One of the messages that Raytheon has brought to Singapore is that the evolving technological capabilities of both air-to-air missiles and fighter radar must proceed hand-in-hand if an operator is to take full advantage of new performance gains. As radar-guided weapons increase in effective range capability, so better radars are required with sufficient performance to match that of the weapon.
Raytheon has warned against overreliance on stealthy platforms alone in future air combat. Despite their low radar cross-sections (RCS), fifth-generation fighters such as the F-35 can be detected by modern air defense systems. To defeat these defenses, air forces should take full advantage of the latest sensors and weapons that can be carried on less stealthy aircraft, the company said.
Late last month Raytheon announced that it had received contracts worth $71.7 million to continue upgrading its Patriot air and missile defense system for the U.S. Army. The latest contracts, which add a modernized radar digital processor (RDP) and modern man station (MMS), highlight the continuous development that is being applied to the Patriot to keep it at the forefront of the air defense arena. The Patriot system has now conducted 2,500 search and track tests, and around 1,000 flight tests.
The U.S. Government Accountability Office (GAO) sustained BAE Systems’ protest of the Next Generation Jammer (NGJ) contract award, referring back the procurement to the U.S. Navy.
The U.S. Defense Security Cooperation Agency (DSCA) last week notified Congress of another massive sale to Gulf countries by American companies. Saudi Arabia is buying air-launched weapons worth $6.8 billion for its new F-15SA Strike Eagles; the UAE is buying air-launched weapons worth $4 billion for its F-16s. The main U.S. contractors to benefit are Boeing (providing SLAM-ER and Harpoon missiles and small-diameter bombs) and Raytheon (providing JSOW missiles and Paveway “smart” bombs).
The Defence Security and Equipment International (DSEI) in London this week was supported by more than 1,500 exhibitors, with 30,000 visitors from around the world expected, according to organizer Clarion Events. DSEI’s main focus has traditionally been on land, naval and security equipment. But a number of exhibitors this year featured air systems, and the UK Royal Air Force (RAF) ran a series of seminars in which senior officers outlined the service’s capabilities and future plans.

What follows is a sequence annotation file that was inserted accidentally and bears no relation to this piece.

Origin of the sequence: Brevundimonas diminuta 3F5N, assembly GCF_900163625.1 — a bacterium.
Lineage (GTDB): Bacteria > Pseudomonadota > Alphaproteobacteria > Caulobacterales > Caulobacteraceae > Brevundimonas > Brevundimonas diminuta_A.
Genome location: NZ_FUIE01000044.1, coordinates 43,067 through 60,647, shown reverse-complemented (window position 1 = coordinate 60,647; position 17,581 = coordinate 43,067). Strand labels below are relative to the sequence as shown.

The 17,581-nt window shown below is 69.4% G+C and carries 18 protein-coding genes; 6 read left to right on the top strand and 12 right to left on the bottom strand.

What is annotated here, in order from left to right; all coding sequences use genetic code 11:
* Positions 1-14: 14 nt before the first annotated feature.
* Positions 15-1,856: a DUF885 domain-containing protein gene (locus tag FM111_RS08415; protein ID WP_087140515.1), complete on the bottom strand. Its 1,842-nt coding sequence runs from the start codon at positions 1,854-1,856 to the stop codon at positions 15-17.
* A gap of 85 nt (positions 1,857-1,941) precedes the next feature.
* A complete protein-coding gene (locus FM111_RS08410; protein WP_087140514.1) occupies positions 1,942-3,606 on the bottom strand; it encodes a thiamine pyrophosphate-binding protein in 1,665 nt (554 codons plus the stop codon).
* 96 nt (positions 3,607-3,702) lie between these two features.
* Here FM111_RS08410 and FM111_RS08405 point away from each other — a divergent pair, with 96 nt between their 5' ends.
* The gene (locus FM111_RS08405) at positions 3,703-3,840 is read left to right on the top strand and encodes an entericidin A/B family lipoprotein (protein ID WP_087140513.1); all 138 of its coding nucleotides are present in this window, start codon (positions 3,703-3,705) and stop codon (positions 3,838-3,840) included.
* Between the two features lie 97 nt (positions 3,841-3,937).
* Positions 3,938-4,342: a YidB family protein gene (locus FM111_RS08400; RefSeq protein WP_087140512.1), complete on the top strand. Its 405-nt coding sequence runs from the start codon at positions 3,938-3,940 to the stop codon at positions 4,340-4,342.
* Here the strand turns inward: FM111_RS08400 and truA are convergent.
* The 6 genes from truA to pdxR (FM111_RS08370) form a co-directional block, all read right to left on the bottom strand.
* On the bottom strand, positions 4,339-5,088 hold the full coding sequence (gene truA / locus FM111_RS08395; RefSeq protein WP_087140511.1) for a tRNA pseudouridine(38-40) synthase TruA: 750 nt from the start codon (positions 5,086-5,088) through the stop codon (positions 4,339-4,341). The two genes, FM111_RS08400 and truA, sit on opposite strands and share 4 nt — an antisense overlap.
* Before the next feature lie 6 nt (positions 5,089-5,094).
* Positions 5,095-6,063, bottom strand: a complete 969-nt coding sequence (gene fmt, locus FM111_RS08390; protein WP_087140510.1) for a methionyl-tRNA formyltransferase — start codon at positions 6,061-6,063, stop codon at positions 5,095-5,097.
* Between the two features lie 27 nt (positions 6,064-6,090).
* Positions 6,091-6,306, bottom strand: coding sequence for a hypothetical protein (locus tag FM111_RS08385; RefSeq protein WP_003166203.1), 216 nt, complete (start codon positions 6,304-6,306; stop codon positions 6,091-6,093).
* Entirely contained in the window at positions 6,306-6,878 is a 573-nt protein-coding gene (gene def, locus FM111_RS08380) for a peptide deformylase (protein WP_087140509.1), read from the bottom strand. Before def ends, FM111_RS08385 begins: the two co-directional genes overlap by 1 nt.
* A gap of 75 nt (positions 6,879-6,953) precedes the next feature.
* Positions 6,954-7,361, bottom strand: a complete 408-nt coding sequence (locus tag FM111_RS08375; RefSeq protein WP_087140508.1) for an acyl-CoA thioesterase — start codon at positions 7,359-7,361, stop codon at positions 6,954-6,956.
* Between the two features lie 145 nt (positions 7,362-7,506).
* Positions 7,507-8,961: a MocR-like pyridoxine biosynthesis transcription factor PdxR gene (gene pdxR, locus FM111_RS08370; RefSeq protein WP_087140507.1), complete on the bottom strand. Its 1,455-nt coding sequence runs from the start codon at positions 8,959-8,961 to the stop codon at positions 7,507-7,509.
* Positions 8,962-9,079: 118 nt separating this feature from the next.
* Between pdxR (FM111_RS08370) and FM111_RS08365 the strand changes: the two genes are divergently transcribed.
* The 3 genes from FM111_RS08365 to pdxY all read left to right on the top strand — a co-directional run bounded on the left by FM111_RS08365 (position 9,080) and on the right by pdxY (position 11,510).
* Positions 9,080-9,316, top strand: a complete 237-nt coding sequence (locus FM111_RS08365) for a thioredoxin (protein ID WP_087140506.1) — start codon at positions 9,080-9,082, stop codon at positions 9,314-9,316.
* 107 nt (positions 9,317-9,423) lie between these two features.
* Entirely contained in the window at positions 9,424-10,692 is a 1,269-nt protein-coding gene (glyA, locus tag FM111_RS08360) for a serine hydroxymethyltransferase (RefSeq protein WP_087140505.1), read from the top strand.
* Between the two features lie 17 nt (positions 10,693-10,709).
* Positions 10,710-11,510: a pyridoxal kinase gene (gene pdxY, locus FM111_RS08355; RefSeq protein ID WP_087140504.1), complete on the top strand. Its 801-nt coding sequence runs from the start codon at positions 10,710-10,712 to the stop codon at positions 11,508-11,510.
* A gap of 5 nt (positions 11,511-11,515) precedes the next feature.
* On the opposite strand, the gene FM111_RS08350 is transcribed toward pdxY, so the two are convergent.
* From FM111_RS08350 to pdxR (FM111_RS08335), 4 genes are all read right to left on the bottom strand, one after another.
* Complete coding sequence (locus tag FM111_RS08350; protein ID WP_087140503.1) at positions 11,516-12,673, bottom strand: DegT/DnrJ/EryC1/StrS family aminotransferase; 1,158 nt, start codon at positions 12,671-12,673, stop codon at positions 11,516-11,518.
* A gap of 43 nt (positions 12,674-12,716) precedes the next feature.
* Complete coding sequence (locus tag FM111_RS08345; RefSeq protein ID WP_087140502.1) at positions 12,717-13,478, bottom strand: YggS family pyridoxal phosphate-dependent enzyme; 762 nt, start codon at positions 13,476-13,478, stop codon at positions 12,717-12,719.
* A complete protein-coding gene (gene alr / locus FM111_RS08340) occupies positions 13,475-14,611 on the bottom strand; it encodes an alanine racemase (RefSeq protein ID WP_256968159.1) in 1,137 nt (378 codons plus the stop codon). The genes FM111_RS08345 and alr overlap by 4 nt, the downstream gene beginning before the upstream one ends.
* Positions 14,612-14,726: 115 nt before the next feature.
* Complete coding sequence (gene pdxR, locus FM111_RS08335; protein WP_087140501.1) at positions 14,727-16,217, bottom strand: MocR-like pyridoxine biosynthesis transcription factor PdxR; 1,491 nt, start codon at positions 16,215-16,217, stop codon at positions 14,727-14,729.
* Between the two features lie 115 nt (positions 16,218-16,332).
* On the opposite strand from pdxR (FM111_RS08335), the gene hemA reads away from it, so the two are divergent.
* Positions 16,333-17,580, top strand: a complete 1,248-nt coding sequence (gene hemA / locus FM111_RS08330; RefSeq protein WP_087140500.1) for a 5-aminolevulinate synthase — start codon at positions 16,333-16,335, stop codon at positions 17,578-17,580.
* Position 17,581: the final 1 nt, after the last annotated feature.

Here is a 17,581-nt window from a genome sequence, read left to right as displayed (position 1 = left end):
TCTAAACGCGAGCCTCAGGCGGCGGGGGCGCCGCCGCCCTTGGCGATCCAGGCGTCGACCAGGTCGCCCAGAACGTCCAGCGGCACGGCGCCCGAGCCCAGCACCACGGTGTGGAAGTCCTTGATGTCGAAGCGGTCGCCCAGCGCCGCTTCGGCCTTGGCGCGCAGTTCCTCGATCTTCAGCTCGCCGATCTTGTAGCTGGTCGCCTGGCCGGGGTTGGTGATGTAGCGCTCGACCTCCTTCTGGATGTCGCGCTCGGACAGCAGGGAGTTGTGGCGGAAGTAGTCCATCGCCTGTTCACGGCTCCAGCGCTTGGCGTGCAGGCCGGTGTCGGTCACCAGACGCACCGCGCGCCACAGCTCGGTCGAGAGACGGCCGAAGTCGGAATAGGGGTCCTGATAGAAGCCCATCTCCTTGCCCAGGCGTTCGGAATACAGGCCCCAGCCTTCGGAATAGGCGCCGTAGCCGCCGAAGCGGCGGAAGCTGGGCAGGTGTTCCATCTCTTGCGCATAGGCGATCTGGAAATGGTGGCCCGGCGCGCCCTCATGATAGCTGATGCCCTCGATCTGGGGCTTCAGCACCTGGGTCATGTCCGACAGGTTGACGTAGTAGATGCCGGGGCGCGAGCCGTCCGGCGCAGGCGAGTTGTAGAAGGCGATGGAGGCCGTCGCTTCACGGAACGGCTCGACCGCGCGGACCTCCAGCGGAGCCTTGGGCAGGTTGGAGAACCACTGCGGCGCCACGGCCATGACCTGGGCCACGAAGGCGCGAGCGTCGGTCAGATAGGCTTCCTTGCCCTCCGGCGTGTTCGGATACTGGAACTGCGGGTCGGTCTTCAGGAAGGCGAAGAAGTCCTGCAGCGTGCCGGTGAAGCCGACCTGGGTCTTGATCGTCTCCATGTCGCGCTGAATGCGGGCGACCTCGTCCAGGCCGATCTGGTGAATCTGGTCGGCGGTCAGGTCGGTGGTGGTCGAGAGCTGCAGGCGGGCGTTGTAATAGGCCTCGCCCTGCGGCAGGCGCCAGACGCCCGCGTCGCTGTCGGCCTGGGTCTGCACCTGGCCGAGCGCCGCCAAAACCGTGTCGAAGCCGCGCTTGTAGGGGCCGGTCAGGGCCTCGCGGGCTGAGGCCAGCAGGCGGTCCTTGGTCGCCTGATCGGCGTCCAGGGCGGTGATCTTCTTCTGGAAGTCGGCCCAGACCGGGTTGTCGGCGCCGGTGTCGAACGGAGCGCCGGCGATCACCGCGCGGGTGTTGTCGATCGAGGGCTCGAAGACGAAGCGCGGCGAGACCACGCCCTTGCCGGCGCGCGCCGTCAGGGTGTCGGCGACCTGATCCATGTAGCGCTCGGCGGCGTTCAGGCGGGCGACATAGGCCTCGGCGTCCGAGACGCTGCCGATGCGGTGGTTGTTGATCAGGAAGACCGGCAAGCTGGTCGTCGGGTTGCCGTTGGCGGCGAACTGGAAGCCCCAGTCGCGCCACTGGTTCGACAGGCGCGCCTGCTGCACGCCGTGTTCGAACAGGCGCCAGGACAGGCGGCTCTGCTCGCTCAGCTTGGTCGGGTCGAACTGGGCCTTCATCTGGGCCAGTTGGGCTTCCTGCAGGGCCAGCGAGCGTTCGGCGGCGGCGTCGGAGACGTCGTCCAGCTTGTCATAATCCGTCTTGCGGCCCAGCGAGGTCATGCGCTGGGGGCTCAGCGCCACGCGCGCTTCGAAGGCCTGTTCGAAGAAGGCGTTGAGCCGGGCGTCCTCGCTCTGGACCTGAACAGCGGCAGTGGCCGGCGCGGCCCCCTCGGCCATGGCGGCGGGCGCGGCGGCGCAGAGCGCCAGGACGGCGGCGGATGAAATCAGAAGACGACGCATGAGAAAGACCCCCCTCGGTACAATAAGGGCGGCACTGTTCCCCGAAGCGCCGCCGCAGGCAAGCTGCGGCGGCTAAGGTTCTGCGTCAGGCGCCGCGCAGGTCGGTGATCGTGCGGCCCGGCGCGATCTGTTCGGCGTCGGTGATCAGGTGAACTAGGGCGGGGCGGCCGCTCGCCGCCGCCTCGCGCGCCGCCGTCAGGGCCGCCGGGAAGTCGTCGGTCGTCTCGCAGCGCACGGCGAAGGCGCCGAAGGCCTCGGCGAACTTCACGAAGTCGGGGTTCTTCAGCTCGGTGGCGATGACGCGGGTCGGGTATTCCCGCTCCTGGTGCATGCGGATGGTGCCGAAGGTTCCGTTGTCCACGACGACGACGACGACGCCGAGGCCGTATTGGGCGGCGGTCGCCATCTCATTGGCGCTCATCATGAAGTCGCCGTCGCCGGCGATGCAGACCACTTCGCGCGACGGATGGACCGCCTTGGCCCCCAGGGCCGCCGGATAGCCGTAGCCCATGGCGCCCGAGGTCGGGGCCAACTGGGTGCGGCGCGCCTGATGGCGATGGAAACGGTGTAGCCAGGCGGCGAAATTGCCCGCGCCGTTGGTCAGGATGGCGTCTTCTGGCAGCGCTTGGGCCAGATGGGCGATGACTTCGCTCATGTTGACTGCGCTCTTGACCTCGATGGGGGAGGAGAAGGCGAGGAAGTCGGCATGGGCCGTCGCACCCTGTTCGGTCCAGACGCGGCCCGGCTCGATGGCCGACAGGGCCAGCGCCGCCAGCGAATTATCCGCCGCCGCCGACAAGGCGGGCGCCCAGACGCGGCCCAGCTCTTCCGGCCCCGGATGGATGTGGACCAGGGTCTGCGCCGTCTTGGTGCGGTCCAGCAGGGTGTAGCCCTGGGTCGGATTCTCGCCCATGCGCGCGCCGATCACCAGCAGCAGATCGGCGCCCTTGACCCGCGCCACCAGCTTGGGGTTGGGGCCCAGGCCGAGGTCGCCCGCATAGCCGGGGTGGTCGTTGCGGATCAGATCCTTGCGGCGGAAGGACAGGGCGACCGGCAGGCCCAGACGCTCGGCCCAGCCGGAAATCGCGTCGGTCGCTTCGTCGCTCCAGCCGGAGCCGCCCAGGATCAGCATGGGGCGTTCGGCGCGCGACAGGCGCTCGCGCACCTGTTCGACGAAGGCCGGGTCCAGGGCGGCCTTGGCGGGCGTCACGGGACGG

Aircraft spares specialist Global Parts is expanding its manufacturing capability in order to be able to make a variety of machined items under contract from manufacturers. Equipped with five-axis machining facilities, the U.S. company’s capability in this area now includes items such as wing assemblies and landing gear braces.
American defense contractors are set to enjoy revenues of nearly $4.7 billion from Iraq, according to a series of arms sales notifications by the Pentagon to Congress in the past two weeks. The potential sales include an integrated air defense system worth $2.4 billion and 30 Bell 412EP helicopters worth $300 million. The deals include training and support.
Edward Dolanski has been named president and CEO of Aviall. Dolanski joined Aviall in 2007 as senior vice president of operations. He was promoted to executive v-p and COO in January 2010, and in this role he was responsible for Aviall’s day-to-day business, including operations, information technology and sales.
Prime contractor Raytheon and the U.S. Federal Aviation Administration have finished installing the standard terminal automation replacement system (Stars) at the first of 11 large terminal radar approach control (Tracon) facilities in the U.S. Air traffic controllers at the Dallas/Fort Worth Tracon started “continuous operation” with Stars ahead of schedule in early May, Raytheon announced at the Paris Air Show last month.
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